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Vlog the Inhaler, or The Occasional Video Blog Musings of Jim Thornton

Speedo and A.H.I.P.

Rating: 5 votes, 5.00 average.
Yesterday, when I went to K-Mart to pick up some drugs, my chest felt weird in a painy kind of way, and people were asking me if I was all right. It is possible that various pressures of late have been escalating the graying of Jim. When I look in a mirror lately, something I try to avoid, it's hard for even me to ignore a certain corpse-like quality that is accelerating its hold on my features.

While awaiting the prescription re-fill for what is, in effect, a legal form of speed without which perambulation itself would go from excruciating to impossible, I decided to check my blood pressure.

I was hoping for either low/normal readings, which might preminisce a few more good months; or astronomically high readings, which might indicate more immediate relief of some species is at hand.

The results were equivocal.

158/78 with a pulse of 40.

Since I am not close to meeting my deductible, going to a doctor for an informed opinion was, of course, out of the question.

I made the diagnosis myself:

Systolic blood pressure: high.
Will to live: low.


I think one of the factors that set off yesterday's red hydraulic pressure spike (which strangely enough managed to add no color whatsoever to my skin, which has remained uniformly crepey and cadaverous) was an AP story on the WellPoint health insurance company's decision to raise the rates on some of its individual customers in California by 39 percent.

California, according to our esteemed free marketeer and fiscal austerity booster, J.L., has much better regulations and protections for individual consumers than my own state of Pennsylvania. I intuited that whatever species of buggery is allowed in California is thus likely to transform itself into an even more rapacious form of rectal rape in less progressive states.

Today, I woke to find that California is not alone in this massive increase in rates for those of us caught in a death spiral.

Please consider checking out today's AP story at

A few sample quotes:

  • "We frankly have been very frustrated by the size of these increases," Pingree told The Associated Press. "Obviously, they are attempting to price certain people out of the market."

  • "Premiums are far more volatile for individual policies than for those bought by employers and other large groups, which have bargaining clout and a sizable pool of people among which to spread risk. As more people have lost jobs, many who are healthy have decided to go without health insurance or get a bare-bones, high-deductible policy, reducing the amount of premiums insurers receive."


As regular readers of this vlog might have realized by now, this topic of health insurance is one that has been bugging the Holy Living Bejesus out of me for the past several years.

One of things that has proven particularly onerous to me is the "advice" I have received from the J.L.'s of the world, advice that is usually offered in both a condescending and bamboozingly uninformed way. It boils down to this: there is a Magic Solution out there for you, but you are not looking hard enough for it.

Check out this high-deductible plan from AARP.

Join an association.

Do something.

And if none of these things work, move.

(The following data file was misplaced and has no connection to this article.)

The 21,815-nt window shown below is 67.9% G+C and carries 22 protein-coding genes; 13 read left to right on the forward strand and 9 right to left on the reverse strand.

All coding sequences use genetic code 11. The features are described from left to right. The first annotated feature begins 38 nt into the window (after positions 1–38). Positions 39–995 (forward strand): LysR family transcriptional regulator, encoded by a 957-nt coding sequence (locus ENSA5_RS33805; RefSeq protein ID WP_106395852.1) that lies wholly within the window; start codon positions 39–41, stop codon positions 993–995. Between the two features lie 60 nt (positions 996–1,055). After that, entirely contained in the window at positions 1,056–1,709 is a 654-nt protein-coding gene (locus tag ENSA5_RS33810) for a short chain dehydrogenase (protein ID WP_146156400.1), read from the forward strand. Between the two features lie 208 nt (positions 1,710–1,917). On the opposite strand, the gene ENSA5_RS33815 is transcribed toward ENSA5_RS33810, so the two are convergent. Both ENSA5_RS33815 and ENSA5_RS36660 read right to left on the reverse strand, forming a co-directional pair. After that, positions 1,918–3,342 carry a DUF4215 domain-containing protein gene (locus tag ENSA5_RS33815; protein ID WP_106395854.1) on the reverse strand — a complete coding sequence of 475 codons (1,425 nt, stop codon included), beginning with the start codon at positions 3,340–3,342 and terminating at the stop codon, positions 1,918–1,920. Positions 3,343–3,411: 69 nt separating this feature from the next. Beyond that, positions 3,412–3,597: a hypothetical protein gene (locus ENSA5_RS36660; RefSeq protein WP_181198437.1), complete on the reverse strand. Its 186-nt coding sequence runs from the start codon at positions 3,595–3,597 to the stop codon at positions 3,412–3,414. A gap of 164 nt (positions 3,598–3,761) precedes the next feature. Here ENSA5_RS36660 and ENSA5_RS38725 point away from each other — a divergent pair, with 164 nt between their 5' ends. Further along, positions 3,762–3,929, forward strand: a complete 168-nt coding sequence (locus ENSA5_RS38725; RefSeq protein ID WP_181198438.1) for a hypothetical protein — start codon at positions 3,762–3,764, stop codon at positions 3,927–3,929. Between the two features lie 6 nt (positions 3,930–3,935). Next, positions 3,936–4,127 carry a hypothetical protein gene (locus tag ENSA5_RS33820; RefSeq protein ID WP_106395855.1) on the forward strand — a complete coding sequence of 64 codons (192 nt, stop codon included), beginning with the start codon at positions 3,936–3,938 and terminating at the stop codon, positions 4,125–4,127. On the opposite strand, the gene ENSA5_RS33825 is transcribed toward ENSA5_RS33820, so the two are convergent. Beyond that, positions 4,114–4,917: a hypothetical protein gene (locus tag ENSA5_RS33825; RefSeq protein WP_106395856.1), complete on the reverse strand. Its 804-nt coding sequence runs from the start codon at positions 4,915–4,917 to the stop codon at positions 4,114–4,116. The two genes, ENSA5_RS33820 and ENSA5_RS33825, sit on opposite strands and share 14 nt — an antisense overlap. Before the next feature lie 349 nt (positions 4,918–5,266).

Mr. J.L., I do hope you have access to good proctological care, because it appears to this layman that you have a severe pre-existing condition here.


Like blind men examining an elephant, I know that my perspective on the health insurance situation in our country is parochial at best.
For most of my life, I have been by most reasonable definitions a middle class person.
This is starting to slip away with increasing alacrity, and it has not made me into what, by most reasonable definitions, could be called a better person.

I feel for the first time in my life a very strong sense of prejudice and discrimination-feel free to laugh if you want, J.L., but there you have it.

When I decided to pursue my career as a magazine writer in the early 1980s, I knew that it would not be the easiest route to a secure life. I knew that I would have no employer to match my social security contributions, and hence have been paying 15 percent off the top of everything Ive earned.

I knew, as well, that I would have to pay for my familys health insurance premiums.

What I didnt know then, and I am not sure anyone would have been able to predict this, is that:

* two of the most commonly treated conditions in the U.S.-depression and high cholesterol-would render both my wife and me uninsurable if we ever tried to change policies after going on treatment for these

* that the policy we bought at the time, and found quite affordable when we were 31 and 27 respectively, now takes up 40 percent of our pre-tax income.

This is the part of the elephant I am looking at, and I assure you, it is a very disgusting part indeed.

You may want to write this off as a political rant, Mr. J.L. and your Ayn Rand love-slave ilk, but I am telling you, I have spent the last year looking at options to get out of this trap, and the only possibilities I can find are to give up insurance altogether, or to try to lower my income to the point where we will qualify for a state-aided policy that is basically a welfare kind of thing.

J.L., you may have the luxury of getting all huffy about this in a political sense, but I am certain it does not effect you in a personal way. You sound like you are old enough to be retired; chances are you are sucking the socialist teat of Medicare already, the kind of socialism I suspect you independents with the little is rant against when its offered to anybody else.

Again, I am slipping into ad hominem territory here, and I apologize. Its just so damnably frustrating to have no way out and the responsibility of your family on your shoulders and a sense that the system is rigged against you.


All of which circles me back to the title of today's vlog: Speedo and A.H.I.P.